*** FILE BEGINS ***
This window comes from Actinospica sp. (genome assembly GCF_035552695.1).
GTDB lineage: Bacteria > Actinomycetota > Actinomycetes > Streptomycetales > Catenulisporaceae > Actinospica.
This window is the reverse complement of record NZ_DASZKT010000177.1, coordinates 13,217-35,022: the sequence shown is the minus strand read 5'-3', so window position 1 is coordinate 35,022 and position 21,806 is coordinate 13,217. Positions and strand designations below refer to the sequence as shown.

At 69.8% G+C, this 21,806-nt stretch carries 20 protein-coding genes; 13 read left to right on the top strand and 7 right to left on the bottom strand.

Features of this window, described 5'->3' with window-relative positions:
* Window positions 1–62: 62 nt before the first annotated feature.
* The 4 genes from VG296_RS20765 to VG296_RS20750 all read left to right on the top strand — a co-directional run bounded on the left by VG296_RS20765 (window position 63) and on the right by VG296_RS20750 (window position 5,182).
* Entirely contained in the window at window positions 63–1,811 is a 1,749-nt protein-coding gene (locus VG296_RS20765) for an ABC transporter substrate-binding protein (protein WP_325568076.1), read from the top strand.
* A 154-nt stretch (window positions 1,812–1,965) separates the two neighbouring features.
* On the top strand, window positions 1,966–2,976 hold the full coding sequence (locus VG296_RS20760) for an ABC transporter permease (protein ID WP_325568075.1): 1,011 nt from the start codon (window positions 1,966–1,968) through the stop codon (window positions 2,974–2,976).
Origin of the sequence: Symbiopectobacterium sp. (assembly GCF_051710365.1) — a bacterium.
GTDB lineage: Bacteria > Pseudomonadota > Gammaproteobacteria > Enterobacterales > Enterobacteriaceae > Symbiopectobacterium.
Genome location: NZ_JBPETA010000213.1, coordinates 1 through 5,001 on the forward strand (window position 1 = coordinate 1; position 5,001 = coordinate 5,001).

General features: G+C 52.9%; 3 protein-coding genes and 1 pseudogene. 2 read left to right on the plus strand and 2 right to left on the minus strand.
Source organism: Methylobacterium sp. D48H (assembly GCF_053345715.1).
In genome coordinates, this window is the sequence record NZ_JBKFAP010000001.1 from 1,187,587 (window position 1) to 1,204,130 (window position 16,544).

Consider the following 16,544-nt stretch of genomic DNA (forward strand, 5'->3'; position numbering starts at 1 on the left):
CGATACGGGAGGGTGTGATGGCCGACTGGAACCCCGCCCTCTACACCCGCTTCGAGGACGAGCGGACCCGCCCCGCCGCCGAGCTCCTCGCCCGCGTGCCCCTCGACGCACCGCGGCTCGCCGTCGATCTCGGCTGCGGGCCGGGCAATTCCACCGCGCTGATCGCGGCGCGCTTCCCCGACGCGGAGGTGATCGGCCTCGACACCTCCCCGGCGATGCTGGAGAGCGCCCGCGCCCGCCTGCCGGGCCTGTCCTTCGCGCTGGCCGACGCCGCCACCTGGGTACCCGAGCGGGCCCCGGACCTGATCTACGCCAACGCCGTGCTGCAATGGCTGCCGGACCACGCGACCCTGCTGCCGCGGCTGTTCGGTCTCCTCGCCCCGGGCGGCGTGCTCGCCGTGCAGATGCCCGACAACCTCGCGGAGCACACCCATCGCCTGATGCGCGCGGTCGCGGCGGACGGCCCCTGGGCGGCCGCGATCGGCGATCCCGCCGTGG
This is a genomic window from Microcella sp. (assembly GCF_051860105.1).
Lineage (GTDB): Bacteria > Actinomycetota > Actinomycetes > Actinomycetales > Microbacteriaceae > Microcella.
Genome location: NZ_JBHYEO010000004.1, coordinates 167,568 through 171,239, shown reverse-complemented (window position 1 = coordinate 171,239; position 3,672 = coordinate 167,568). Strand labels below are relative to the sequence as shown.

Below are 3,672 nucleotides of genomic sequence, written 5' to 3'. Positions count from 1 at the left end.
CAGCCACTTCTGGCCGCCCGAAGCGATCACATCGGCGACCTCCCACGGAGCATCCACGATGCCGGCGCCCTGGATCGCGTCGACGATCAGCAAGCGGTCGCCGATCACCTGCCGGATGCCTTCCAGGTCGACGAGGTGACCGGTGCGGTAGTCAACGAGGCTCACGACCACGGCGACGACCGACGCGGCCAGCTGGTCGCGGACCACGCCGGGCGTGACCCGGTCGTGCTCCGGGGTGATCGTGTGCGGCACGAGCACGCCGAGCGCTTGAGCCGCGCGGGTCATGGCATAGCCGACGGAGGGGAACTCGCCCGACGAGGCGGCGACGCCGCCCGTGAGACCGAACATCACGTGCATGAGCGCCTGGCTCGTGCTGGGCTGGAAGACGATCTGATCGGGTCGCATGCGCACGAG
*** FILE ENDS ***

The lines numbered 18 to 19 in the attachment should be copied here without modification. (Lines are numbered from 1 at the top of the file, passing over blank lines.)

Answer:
CGATACGGGAGGGTGTGATGGCCGACTGGAACCCCGCCCTCTACACCCGCTTCGAGGACGAGCGGACCCGCCCCGCCGCCGAGCTCCTCGCCCGCGTGCCCCTCGACGCACCGCGGCTCGCCGTCGATCTCGGCTGCGGGCCGGGCAATTCCACCGCGCTGATCGCGGCGCGCTTCCCCGACGCGGAGGTGATCGGCCTCGACACCTCCCCGGCGATGCTGGAGAGCGCCCGCGCCCGCCTGCCGGGCCTGTCCTTCGCGCTGGCCGACGCCGCCACCTGGGTACCCGAGCGGGCCCCGGACCTGATCTACGCCAACGCCGTGCTGCAATGGCTGCCGGACCACGCGACCCTGCTGCCGCGGCTGTTCGGTCTCCTCGCCCCGGGCGGCGTGCTCGCCGTGCAGATGCCCGACAACCTCGCGGAGCACACCCATCGCCTGATGCGCGCGGTCGCGGCGGACGGCCCCTGGGCGGCCGCGATCGGCGATCCCGCCGTGG
This is a genomic window from Microcella sp. (assembly GCF_051860105.1).